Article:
Dei'ah veDibur - Information & Insight

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6 Tammuz 5761 - June 27, 2001 | Mordecai Plaut, director Published Weekly








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Home and Family
More About Burn-Out

by R' Zvi Zobin

I. TO THE EDITOR: Rabbi Zobin's article about burn-out was very thought- provoking and presented the problem very clearly, but it did not give us any help in the way of treating or heading it off. The problem is so widespread, it really makes us, as parents, very worried. Do we really have to sit back and watch our children burn out? Isn't there anything we can do now, while they are still young and enjoying life?

II. TO THE EDITOR: Regarding Rabbi Zobin's article about burn-out, I recognize many of the symptoms in myself and in many of my colleagues in kollel. What can we do to get ourselves back into learning?


Many of the roots of this problem have become enmeshed so in our society that even if we know what to do, it is very difficult to put it into effect.

For example, in prewar Europe, the regular style of learning was for children to master Chumash and mishnayos in cheder. When they began to learn gemora, they went through whole tractates, learning a minimum of commentaries until they were through the entire Shas.

The modern style of teaching gemora in depth with rishonim and acharonim before the student has mastered Shas was introduced after World War II. In those days, a regular student went to yeshiva for one year. If he was highly motivated, he would stay for a second year. If he decided to go into rabbonus or related fields, he would stay even longer. One famous rosh yeshiva explained then that because they had only one or two years to work with a boy, they needed to try and instill in him an appreciation for the depth of Torah and a desire to continue learning even when he left the yeshiva and went out to work. Therefore, the shiurim encouraged delving into rishonim and acharonim.

Consequently, the post war generation grew up on this style of learning and assumed that this was the way to teach gemora. That generation became the parents and teachers of the following generation; so now we have the situation where cheder-children are expected to learn gemora in depth and be proficient in rishonim and acharonim. Furthermore, the measure of success of the various educational institutions has become the extent to which they can push children into levels of intellectual achievements which are really, as discussed by Seder Hayom, beyond their capability.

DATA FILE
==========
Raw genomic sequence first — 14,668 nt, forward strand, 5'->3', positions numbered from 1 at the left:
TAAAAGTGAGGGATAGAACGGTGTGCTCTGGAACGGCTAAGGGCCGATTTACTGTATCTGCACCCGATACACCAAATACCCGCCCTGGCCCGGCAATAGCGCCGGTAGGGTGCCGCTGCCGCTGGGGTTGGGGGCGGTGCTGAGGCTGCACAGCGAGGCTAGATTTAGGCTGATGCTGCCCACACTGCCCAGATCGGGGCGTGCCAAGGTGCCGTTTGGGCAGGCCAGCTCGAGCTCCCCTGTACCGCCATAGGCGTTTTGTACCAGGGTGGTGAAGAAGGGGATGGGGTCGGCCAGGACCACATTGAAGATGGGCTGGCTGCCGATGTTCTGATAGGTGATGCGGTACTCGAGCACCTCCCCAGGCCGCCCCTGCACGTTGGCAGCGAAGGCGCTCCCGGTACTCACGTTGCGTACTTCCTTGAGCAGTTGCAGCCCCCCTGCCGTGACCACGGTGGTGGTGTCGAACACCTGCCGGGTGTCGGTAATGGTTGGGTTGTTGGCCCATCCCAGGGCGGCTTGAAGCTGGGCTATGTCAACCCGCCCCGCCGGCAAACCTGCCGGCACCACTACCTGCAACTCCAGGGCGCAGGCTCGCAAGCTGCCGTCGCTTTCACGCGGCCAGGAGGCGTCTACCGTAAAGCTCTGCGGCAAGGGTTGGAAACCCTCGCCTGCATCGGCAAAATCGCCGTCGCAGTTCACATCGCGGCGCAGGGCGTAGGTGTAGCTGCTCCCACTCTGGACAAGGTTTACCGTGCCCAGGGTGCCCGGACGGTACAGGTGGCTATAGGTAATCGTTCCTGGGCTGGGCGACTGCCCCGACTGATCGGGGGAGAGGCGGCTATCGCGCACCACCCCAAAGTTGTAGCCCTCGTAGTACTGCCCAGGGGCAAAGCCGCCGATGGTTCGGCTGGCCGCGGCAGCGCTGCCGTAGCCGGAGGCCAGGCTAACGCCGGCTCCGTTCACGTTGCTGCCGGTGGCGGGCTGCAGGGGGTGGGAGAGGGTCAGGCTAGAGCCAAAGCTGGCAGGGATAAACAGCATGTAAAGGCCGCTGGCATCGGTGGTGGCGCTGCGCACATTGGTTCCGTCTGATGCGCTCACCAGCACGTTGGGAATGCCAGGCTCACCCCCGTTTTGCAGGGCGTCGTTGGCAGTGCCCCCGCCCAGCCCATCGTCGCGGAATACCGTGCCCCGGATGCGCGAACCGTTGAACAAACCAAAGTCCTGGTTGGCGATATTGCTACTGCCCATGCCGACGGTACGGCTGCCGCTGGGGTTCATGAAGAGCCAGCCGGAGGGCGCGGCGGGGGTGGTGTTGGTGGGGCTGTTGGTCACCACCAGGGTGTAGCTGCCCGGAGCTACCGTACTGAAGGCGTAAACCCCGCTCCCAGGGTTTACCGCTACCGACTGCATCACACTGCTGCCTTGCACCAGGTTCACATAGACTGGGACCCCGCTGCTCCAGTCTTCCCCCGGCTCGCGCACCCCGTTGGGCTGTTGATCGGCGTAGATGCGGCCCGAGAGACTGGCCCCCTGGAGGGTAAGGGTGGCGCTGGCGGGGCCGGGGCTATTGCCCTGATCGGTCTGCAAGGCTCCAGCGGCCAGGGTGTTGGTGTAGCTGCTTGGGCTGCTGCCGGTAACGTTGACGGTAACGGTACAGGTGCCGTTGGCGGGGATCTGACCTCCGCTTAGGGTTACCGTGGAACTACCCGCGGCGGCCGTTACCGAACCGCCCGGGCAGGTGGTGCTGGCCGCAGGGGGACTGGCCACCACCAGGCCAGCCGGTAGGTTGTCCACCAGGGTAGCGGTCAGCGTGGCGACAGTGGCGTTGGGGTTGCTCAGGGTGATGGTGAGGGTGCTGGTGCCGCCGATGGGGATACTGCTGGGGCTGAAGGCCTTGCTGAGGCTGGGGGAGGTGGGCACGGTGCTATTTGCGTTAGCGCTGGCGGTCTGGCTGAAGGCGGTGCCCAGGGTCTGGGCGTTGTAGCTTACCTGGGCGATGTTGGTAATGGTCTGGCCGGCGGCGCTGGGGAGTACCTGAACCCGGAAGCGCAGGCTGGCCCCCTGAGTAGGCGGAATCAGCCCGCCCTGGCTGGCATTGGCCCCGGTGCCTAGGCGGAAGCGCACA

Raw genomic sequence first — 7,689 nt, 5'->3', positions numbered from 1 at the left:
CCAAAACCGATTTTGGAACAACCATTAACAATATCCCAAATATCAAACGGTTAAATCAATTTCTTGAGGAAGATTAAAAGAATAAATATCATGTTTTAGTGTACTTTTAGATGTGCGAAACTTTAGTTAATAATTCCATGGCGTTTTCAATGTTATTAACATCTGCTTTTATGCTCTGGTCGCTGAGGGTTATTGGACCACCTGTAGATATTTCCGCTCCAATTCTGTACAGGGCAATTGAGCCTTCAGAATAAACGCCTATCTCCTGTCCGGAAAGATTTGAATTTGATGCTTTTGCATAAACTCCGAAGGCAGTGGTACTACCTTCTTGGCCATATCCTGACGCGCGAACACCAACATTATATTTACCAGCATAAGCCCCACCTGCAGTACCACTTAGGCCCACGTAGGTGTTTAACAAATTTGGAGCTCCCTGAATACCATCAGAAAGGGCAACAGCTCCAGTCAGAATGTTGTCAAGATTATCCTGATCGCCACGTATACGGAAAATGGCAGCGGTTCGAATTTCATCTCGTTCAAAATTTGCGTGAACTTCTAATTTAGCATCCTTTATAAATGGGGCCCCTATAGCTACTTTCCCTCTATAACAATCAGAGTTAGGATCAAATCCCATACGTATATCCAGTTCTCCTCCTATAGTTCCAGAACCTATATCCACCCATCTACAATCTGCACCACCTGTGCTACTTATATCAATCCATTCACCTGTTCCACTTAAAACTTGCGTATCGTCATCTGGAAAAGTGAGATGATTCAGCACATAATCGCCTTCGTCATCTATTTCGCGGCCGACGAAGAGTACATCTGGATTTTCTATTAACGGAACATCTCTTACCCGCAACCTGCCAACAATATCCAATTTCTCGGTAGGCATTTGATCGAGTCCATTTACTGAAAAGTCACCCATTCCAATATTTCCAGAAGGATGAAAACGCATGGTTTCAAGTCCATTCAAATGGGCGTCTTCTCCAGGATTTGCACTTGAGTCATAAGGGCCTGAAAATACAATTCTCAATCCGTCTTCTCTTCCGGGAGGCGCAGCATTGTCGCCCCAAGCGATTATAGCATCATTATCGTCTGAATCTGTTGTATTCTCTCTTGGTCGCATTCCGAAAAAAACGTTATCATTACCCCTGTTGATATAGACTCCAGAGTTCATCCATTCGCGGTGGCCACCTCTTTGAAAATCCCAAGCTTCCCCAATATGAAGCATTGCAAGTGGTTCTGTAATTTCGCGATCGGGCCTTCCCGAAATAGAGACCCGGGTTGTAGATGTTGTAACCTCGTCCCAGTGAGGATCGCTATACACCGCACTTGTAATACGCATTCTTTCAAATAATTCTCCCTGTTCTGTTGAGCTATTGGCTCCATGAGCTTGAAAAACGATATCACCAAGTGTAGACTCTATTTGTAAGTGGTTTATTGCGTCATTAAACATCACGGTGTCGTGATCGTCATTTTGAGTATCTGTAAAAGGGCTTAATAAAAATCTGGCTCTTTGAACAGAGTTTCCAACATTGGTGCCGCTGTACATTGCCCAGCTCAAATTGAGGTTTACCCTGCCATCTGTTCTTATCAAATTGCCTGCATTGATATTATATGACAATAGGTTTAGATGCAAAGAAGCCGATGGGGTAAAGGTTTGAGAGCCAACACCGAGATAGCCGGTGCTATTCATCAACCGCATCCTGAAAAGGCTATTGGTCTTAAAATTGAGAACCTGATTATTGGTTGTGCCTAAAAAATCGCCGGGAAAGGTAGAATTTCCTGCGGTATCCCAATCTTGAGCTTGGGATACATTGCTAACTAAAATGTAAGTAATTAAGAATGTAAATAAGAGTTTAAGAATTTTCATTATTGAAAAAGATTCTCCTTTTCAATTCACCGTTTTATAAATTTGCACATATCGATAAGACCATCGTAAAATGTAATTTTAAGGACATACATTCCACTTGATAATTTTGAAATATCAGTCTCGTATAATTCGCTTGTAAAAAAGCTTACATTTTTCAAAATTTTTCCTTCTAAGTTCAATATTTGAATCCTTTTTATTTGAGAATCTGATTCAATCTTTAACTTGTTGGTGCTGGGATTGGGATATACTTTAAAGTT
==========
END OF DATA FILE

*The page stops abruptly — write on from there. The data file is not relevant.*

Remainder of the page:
Unfortunately, the Torah institutions are forced to relate to the demands of parents and so, until parents revise their yardstick for deciding which style of learning is `in fashion,' there is little we can do. The usual fate of a school which tries to reverse the trend is for it to become labeled as `special' and it does not find favor in the eyes of the general public. Often, even if the parents feel such a place is better for their children, the children themselves see it as a non-regular school and feel insulted and resist going.

There does seem to be a gleam of light on the horizon because I have heard of one community which appealed to its rav to set up a `healthier' school system, which he did. However, unless we are prepared to go back to the old European system, in which parents got together and hired teachers for their children and learned in rooms (hence the name `cheder'), then setting up a new school entails the usual top-heavy arrangement which demands an emporious building costing many times more than the staff.

One spin-off from teaching a child to an intellectual level beyond his capability is that the child learns to accommodate and compensate but loses contact with his ability to really understand. This actually deforms the neurological development of the brain and lays the foundation for future burn-out.

Another consequence is that the student develops an unrealistic attitude to learning. As one famous contemporary rosh yeshiva commented, "If you teach a child acharonim when he is in cheder, by the time he gets to yeshiva gedola, he feels that there is nothing left for him to learn." But, of course, it is in the yeshiva gedola that a student begins to really learn how to think.

So, an important stage in rehabilitation is to teach the student how to begin to attain true clarity at his mature level of understanding. For example, Rabbi Dovid Abenson of Manchester is becoming famous for his courses which reprogram bochurim and kollel members to rejuvenate their learning. As one student comments, "You mean I have to stop learning and start thinking?"